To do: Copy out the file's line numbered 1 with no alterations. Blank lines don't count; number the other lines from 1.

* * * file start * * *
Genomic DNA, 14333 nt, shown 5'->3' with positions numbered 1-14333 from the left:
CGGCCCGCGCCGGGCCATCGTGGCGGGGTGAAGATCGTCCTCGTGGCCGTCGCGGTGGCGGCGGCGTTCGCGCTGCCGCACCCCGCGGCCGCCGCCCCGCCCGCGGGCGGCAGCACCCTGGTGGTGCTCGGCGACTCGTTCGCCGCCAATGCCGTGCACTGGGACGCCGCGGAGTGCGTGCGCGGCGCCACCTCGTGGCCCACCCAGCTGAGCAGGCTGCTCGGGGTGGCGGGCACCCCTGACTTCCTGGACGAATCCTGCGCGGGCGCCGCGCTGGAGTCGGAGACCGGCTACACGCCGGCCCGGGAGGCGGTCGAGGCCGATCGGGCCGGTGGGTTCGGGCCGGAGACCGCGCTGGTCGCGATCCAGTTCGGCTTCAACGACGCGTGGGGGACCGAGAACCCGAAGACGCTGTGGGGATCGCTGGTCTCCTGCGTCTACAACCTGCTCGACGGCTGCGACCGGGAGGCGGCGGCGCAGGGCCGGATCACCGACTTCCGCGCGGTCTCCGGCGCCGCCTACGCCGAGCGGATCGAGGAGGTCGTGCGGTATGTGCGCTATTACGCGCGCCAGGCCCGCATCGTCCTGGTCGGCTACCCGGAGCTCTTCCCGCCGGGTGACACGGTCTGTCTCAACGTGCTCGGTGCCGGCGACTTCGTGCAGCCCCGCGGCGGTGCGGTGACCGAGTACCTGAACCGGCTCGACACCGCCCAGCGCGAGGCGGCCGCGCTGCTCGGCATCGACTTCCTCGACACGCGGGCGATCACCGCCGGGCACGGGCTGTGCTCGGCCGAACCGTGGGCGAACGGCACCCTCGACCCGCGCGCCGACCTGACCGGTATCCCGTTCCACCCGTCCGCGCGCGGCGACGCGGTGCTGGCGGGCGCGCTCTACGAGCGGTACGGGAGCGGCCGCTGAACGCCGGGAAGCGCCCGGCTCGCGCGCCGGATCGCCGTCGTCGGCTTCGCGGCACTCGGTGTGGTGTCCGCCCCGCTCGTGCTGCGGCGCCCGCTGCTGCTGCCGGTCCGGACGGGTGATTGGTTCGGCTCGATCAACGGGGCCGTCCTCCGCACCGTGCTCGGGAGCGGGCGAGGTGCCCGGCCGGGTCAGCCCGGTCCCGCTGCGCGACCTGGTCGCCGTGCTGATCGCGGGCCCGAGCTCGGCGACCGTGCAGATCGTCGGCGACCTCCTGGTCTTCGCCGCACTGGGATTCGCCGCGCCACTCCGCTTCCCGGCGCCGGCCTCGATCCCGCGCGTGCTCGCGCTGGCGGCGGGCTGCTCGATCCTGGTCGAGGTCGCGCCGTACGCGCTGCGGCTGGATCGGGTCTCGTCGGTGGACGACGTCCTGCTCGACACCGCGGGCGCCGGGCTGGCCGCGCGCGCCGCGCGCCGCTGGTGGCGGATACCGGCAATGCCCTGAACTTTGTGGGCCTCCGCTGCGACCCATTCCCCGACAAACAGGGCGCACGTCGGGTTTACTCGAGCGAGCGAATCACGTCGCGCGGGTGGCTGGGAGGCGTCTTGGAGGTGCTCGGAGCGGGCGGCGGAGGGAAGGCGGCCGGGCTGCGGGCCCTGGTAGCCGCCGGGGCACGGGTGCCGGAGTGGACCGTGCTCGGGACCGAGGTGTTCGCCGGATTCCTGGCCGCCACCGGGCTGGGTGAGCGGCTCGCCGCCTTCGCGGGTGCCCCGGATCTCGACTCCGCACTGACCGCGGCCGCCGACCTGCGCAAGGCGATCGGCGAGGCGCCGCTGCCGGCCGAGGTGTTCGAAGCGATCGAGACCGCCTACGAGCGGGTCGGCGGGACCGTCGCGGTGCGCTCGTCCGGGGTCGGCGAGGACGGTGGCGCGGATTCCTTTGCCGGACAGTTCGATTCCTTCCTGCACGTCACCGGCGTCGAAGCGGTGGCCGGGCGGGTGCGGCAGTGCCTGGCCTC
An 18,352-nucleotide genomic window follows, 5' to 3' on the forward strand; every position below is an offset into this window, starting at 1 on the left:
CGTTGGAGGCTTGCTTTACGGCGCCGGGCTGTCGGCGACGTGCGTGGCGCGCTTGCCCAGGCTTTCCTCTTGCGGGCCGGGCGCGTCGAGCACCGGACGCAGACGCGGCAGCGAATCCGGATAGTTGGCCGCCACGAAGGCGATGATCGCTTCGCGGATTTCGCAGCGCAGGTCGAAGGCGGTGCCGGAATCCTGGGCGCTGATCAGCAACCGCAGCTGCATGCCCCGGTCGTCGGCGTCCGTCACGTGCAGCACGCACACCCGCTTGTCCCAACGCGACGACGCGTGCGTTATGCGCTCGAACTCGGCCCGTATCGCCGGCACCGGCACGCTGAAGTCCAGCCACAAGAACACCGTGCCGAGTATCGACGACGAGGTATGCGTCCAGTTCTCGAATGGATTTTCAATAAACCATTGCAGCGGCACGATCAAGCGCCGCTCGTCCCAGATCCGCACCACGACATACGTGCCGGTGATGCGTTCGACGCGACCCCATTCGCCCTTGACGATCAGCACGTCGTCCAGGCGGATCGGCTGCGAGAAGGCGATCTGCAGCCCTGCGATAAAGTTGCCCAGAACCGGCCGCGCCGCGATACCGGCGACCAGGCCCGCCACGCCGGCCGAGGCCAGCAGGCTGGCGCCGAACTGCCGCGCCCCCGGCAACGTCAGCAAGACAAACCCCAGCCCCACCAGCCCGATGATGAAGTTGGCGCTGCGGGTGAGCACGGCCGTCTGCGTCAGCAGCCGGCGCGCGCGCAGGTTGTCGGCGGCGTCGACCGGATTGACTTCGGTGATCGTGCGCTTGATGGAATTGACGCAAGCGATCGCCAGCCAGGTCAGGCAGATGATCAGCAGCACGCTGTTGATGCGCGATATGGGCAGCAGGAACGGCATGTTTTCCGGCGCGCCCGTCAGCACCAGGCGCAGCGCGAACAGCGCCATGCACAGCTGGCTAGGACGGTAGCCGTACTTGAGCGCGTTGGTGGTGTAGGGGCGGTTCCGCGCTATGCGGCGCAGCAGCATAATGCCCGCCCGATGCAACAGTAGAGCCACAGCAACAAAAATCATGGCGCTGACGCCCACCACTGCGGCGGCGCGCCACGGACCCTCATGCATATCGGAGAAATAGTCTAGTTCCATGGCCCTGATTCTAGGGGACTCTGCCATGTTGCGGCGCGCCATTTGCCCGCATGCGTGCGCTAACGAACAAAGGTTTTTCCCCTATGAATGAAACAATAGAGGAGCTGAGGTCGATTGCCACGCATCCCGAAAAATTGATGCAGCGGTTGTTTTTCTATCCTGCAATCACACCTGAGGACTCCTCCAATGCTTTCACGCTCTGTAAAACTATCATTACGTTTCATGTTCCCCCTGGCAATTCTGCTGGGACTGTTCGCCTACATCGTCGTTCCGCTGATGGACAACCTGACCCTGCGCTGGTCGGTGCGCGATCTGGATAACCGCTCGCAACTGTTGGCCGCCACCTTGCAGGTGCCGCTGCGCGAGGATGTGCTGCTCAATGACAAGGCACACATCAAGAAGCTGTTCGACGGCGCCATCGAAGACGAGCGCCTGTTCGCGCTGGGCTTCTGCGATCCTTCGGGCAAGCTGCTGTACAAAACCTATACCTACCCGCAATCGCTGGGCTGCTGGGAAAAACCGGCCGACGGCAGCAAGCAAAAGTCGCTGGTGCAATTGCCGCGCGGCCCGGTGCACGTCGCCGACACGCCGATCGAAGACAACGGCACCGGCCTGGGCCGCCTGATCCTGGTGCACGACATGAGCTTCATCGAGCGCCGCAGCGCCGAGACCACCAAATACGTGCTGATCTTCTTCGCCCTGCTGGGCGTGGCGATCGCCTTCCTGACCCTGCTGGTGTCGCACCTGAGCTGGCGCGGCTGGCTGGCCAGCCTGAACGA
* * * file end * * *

Genomic DNA, 14333 nt, shown 5'->3' with positions numbered 1-14333 from the left: